Since 2016, flat illustrations have been dominating the ecosystem (and still do). They are aimed to humanize SaaS products or consumer apps — by making users quickly relate and understand complex concepts.

In the meantime, the big giants are trying to digitize our bodies and faces with AR and VR. The introduction of Apple’s Memoji, Samsung AR emojis or Oculus’ 3D characters accustom ourselves to this super-powered version of ourselves for a few years.

Many companies, started using this trend into their branding and illustration style (like Ulysse, Zenly, Maze and Swile).

“I particularly appreciate the style of the 3D illustrations on Ulysse, at the opening of the page you first notice the illustration which brings a warm side. The tone is in line with the graphic style which makes the whole thing coherent.”

Romain Pereira, Brand Designer at Lydia

The collective human attention span is at its lowest score due to the abundance of information. We became impatient to get the information in a grasp. Illustrations were the big trend for the past year, as most websites started copying each other to add emotions and humanize the experience.

Micro animations: from a delight to a must-have

When it concerns Tech and startups, we started noticing more effort into using animations to visualize the feature of the app/service. It triggers the “a-ha!” moment.

All of the selected landing pages have animations included on their page. Swile even goes further to add subtle animations to explain some of their features, and Folk uses micro-animations on their illustration to humanize the experience.

“The way illustrations are arranged on Folk smartly invites the visitor to scroll and continue on his way. The micro animations that are distilled throughout the page subtly embellish the illustrations in question.”

Maxime Quillévéré, Product Designer at Shine & Founder at Charitips

People are more tolerant when animations are much lighter than videos: they won’t mind an animation explaining some features silently, compared to an auto-play video with an unexpected sound.

Comet Landing Page

“Comet has a brand universe light years away from the other players, served by a graphic execution from another world”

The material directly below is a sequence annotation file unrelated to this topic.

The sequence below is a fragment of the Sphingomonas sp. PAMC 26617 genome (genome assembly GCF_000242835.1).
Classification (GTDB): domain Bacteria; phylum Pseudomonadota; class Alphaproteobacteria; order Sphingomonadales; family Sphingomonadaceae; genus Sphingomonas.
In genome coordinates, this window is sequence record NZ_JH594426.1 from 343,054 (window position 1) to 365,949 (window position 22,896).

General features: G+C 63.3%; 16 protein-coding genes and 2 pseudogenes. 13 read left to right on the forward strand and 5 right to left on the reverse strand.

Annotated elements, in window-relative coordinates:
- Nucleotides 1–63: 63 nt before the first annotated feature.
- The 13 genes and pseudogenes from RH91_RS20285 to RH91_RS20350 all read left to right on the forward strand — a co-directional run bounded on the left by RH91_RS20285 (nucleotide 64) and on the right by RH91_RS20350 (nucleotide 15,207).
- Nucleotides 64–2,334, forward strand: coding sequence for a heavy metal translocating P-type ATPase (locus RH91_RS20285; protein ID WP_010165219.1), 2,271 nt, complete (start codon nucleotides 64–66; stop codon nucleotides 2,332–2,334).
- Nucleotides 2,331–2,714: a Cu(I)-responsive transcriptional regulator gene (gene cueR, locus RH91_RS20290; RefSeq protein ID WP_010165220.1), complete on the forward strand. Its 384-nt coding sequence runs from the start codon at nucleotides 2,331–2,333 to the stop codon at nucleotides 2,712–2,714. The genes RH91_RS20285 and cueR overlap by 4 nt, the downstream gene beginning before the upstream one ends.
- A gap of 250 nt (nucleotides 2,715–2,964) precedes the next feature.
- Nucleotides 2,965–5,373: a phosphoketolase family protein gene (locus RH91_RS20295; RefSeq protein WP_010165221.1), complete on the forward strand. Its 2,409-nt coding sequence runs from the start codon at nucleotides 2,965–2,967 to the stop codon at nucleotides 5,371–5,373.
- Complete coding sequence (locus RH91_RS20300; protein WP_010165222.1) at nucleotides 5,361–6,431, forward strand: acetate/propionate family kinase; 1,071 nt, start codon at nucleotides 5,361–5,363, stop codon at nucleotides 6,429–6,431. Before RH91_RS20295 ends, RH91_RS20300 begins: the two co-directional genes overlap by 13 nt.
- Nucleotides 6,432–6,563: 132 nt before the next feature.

Julien Perrière, Head of Design at Ornikar

Final thoughts

By analyzing these landing pages, we wanted to focus on objectivity instead of opinion. It’s always useful to hunt down inspiring patterns used by others to craft better experiences online.

But you shouldn’t forget these 3 major points:

  1. Every landing page has a goal: Generating lead, creating an account, downloading an app… No matter how beautiful a landing page is, if the design decisions are not aligned with the goals — the landing page job would be inefficient.
  2. Building landing pages shouldn’t be about copying or cloning others, but instead, it should be adapted to a targeted audience.
  3. We are all stories in the end, and a landing page is a story a company wants to share with the public. It should be a story they can relate to and then show them the product directly. The idea is to build a connection and show to your target audience why you can positively impact them.

Before we go, I’d like to deeply thank our great jury:

At Mozza, in addition to providing product UX audit, we are building on a new pole dedicated to Landing Pages with some of the best designers and illustrators out there. If you are interested in knowing more, shoot us an email at

Thank you 🙏

Simo Elalj
Head of Landing Pages & Branding at Mozza



Simo Elalj

Maker at Refurb.Me & | Passionate about great User experiences, circular economy, and travel. Station F resident